By Erin A. Bills, MPH for the Big Sky Weekly

Childhood vaccines protect from
a number of serious and possibly
fatal diseases such as measles, tetanus,
polio, diphtheria, and pertussis
(whooping cough). If you haven’t
heard of these diseases or don’t
consider them a risk, it’s because
immunization programs work.
Recent epidemiological studies
have ranked Montana’s immunization
rate as the lowest in the United
States.* Why should we be concerned
about this rank if the risk of
disease seems low?

According to the Center for Disease
Control and Prevention (CDC),
the discovery of
vaccines has had
a great impact
on health saving
millions of lives
annually. Vaccines
are meticulously
tested
and side effects
are monitored
both before and
after FDA approval
ensuring
vaccine safety.

Technological advancement has also
improved the efficacy of recommended
childhood vaccines. As
with any treatment, vaccines can
cause side effects, but it’s important
to remember that vaccines are much
safer than the diseases they prevent.

A common fear in recent years is
the idea that vaccines like measles,
mumps, and rubella (MMR), may
be linked to autism. The original
study has been retracted citing
biased reporting by the study’s
primary investigator. There is no
evidence-based connection between
vaccines and autism.

Another concern is that vaccines
contain mercury. Until 1999,
thimerosal—a mercury-containing
preservative—was used in vaccines.
As of 2001, thimerosal is no longer
used in recommended childhood
vaccines with the exception of
multi-dose influenza vaccine that
contains trace amounts of thimerosal.
Single dose and live-attenuated
(nasal spray vaccine) versions of the
influenza vaccine do not contain
thimerosal.

When we don’t immunize, preventable
diseases reappear. In
2010 several states have reported
an increased number of cases and
outbreaks of pertussis (whooping
cough), a highly contagious and
sometimes fatal respiratory disease.
Infants are extremely vulnerable to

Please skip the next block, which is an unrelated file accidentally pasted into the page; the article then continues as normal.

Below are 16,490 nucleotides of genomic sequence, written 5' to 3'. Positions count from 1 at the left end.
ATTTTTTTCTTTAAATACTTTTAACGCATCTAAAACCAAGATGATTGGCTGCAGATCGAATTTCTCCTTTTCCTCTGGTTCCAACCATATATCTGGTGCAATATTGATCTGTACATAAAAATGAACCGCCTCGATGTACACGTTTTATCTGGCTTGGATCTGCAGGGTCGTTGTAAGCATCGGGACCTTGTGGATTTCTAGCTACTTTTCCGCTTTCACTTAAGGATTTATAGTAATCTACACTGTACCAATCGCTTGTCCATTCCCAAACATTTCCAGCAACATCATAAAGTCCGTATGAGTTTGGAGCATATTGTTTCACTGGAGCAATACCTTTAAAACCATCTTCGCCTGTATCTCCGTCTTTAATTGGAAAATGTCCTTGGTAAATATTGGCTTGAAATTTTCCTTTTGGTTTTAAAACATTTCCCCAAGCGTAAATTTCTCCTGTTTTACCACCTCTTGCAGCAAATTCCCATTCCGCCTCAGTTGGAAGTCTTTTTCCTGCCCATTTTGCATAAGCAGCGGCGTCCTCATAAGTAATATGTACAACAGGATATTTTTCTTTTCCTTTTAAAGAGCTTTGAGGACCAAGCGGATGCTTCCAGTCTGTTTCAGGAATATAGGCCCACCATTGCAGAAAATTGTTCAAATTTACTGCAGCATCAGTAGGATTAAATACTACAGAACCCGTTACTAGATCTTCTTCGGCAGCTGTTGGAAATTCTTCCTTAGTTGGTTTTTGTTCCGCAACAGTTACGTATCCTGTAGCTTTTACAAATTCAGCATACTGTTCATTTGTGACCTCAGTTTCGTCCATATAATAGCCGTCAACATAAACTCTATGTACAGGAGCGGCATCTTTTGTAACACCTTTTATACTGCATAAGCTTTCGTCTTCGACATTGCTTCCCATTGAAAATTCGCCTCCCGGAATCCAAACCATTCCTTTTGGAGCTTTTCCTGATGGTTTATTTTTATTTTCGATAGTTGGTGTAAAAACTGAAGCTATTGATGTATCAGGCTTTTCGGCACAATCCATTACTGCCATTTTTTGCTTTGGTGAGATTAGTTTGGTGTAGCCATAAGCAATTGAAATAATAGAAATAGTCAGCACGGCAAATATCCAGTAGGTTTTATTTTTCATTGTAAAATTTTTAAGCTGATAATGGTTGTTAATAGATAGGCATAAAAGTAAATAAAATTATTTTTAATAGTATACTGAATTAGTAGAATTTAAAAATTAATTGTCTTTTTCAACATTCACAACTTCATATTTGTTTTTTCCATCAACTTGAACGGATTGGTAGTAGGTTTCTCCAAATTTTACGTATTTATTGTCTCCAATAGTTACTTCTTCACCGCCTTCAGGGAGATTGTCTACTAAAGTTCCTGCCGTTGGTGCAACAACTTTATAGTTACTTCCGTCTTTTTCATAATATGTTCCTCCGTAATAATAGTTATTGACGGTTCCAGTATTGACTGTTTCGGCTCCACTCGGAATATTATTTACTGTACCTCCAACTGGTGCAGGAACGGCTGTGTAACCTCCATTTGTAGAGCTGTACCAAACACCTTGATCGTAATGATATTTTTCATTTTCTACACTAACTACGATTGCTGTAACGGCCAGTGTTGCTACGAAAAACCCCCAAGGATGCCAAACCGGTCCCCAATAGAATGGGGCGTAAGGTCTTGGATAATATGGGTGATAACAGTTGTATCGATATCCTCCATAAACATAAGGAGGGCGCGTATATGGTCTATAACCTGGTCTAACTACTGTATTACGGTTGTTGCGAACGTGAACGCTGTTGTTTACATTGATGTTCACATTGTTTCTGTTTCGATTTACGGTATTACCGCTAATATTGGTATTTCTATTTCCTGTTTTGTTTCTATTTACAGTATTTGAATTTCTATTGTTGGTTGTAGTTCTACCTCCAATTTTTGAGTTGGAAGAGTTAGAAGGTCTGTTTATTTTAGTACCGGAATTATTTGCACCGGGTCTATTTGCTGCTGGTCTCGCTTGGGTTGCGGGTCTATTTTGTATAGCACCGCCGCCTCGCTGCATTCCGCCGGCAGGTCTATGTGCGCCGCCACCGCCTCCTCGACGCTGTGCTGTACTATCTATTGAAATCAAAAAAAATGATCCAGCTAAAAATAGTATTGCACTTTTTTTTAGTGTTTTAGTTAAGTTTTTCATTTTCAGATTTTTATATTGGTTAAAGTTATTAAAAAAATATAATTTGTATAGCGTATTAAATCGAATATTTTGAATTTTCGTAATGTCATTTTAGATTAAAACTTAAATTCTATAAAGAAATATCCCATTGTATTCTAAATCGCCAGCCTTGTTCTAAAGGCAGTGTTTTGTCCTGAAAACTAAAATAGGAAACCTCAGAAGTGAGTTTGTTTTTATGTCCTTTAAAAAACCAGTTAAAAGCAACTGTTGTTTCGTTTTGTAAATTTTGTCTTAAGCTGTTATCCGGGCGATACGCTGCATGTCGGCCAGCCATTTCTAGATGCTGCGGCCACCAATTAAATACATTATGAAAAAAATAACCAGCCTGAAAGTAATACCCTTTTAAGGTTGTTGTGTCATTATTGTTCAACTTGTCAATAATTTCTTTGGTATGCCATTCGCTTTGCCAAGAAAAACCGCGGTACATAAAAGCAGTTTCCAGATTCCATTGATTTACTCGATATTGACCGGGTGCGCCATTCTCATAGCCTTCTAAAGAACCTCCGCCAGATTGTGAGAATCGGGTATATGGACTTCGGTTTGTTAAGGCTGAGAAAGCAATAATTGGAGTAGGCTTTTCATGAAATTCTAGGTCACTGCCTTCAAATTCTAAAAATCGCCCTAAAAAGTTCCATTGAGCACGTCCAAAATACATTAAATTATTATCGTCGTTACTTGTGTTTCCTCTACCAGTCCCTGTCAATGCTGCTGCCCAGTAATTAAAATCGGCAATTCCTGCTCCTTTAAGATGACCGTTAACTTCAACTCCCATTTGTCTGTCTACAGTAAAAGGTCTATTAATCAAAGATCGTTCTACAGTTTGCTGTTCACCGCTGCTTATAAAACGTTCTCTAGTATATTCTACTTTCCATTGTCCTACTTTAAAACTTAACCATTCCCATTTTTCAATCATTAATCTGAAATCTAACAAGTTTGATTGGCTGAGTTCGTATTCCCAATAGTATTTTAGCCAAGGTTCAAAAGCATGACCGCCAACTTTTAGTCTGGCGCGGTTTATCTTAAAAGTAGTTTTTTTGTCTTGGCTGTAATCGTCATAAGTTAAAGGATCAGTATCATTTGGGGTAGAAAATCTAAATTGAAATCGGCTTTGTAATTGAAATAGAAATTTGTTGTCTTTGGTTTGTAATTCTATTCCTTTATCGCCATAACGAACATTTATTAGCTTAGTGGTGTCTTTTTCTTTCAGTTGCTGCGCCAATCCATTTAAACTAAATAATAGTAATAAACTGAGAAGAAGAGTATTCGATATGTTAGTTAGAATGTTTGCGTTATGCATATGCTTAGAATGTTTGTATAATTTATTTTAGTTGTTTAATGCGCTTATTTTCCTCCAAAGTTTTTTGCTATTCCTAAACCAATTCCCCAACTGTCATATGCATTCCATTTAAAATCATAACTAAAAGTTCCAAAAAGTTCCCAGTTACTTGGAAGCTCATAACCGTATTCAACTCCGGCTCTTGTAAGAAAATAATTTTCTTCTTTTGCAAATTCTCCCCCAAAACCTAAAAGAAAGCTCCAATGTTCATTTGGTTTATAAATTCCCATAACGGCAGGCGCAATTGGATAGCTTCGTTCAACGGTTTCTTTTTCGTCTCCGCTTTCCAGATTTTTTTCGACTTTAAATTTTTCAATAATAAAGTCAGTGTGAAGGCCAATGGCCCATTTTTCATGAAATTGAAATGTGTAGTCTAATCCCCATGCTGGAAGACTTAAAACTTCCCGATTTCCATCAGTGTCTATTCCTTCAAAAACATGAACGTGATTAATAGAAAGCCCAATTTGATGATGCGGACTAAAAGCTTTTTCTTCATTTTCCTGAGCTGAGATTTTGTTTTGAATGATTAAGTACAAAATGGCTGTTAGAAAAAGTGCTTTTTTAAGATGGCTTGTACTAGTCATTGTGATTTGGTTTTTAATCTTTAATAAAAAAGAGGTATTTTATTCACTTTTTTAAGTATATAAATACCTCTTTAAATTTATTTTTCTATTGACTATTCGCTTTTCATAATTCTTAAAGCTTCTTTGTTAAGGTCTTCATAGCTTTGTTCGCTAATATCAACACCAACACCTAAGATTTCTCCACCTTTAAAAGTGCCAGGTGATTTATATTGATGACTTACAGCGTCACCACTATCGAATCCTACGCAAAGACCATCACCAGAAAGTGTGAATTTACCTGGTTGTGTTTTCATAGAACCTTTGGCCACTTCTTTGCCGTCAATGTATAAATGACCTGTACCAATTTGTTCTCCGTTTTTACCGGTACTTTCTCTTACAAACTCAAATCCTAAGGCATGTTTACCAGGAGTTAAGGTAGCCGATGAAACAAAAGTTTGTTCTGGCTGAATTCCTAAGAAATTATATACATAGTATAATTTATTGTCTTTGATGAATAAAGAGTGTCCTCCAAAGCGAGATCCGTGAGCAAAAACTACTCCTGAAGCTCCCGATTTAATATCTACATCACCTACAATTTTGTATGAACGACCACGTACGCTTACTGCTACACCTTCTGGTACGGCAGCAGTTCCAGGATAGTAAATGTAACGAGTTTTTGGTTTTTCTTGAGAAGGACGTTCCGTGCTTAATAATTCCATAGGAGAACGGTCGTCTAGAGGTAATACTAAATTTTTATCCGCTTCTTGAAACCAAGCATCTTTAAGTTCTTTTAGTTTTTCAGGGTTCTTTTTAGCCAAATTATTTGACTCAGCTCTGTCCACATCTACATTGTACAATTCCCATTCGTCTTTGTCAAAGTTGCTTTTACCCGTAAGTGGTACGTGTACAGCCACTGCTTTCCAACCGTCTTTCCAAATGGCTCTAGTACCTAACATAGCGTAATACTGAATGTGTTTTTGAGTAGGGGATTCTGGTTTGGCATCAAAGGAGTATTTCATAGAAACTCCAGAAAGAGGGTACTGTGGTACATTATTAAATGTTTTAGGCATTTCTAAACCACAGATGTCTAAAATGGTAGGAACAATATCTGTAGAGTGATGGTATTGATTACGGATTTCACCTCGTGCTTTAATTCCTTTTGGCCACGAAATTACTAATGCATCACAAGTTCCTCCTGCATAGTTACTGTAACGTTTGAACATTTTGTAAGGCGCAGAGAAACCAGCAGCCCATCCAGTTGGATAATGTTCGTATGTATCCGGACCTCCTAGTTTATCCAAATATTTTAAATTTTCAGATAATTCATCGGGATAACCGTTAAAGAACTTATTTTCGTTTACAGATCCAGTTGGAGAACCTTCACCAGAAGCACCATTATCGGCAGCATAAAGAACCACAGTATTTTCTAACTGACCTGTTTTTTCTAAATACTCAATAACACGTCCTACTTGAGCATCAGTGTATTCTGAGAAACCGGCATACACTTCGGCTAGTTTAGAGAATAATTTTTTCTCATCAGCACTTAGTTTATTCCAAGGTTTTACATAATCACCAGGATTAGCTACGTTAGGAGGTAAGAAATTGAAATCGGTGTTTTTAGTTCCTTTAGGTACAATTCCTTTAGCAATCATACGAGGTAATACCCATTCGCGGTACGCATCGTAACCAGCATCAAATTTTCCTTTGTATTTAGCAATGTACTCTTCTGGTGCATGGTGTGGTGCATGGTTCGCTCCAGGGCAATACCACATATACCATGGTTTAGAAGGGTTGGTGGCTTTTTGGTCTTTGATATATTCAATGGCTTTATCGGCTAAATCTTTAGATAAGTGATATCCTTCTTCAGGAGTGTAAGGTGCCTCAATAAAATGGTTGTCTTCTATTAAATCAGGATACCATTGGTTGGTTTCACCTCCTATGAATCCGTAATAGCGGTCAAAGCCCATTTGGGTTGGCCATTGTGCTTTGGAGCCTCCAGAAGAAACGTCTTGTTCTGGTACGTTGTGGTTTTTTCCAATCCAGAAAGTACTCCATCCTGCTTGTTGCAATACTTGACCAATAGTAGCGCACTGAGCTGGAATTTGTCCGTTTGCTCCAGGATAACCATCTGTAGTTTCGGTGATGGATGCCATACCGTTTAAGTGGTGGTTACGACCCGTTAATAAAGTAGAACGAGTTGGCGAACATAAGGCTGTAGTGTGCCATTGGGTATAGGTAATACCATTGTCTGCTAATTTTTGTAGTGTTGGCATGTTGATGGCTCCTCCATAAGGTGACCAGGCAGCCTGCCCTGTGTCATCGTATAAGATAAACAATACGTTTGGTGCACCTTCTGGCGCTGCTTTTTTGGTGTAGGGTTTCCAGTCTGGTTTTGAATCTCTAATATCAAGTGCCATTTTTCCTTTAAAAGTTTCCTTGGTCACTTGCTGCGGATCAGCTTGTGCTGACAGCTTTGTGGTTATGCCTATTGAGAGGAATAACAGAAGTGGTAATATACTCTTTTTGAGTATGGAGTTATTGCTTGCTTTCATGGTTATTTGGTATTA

this disease. In Montana, pertussis
cases doubled in 2010 compared to
2009.

Choosing to not immunize certainly
comes with its own risks and
responsibilities. A natural polio
infection could lead to paralysis or
a natural measles infection could
lead to deafness. These are vaccine
preventable diseases.

If you choose not to vaccinate your
child, it is important to know risks
and responsibilities associated with
this decision outlined by the CDC.

Informing medical
providers
that your child
is not vaccinated
can help with accurate
diagnosis
and treatment.
The child’s
school, childcare
facility, and any
other caregivers
should be
informed of your
decision to not
immunize as well. In the event
that your child catches a vaccine
preventable disease or an outbreak
is occurring, you may be required
to remove your child from school
or other activities. Furthermore,
travel to areas of the world where
vaccine preventable diseases are
highly endemic is risky for an unvaccinated
child.

In May of this year, the CDC reported
the largest measles outbreak in
15 years. 89 percent of the
cases reported were unvaccinated.
Childhood immunization programs
are designed to prevent disease
and maintain a healthy population.
Choosing not to vaccinate puts not
only your child, but others at risk of
vaccine preventable diseases. Before
making any final decision whether
or not to vaccinate, please consult
with your primary care physician or
pediatrician.

*Epidemiological data and vaccine
safety provided by the Center for
Disease Control and Prevention
(CDC).

cdc.gov/vaccines

Erin A. Bills, MPH, is a public
health consultant living in Big Sky,
MT. She is dedicated to improving
the health of Montana’s rural
populations.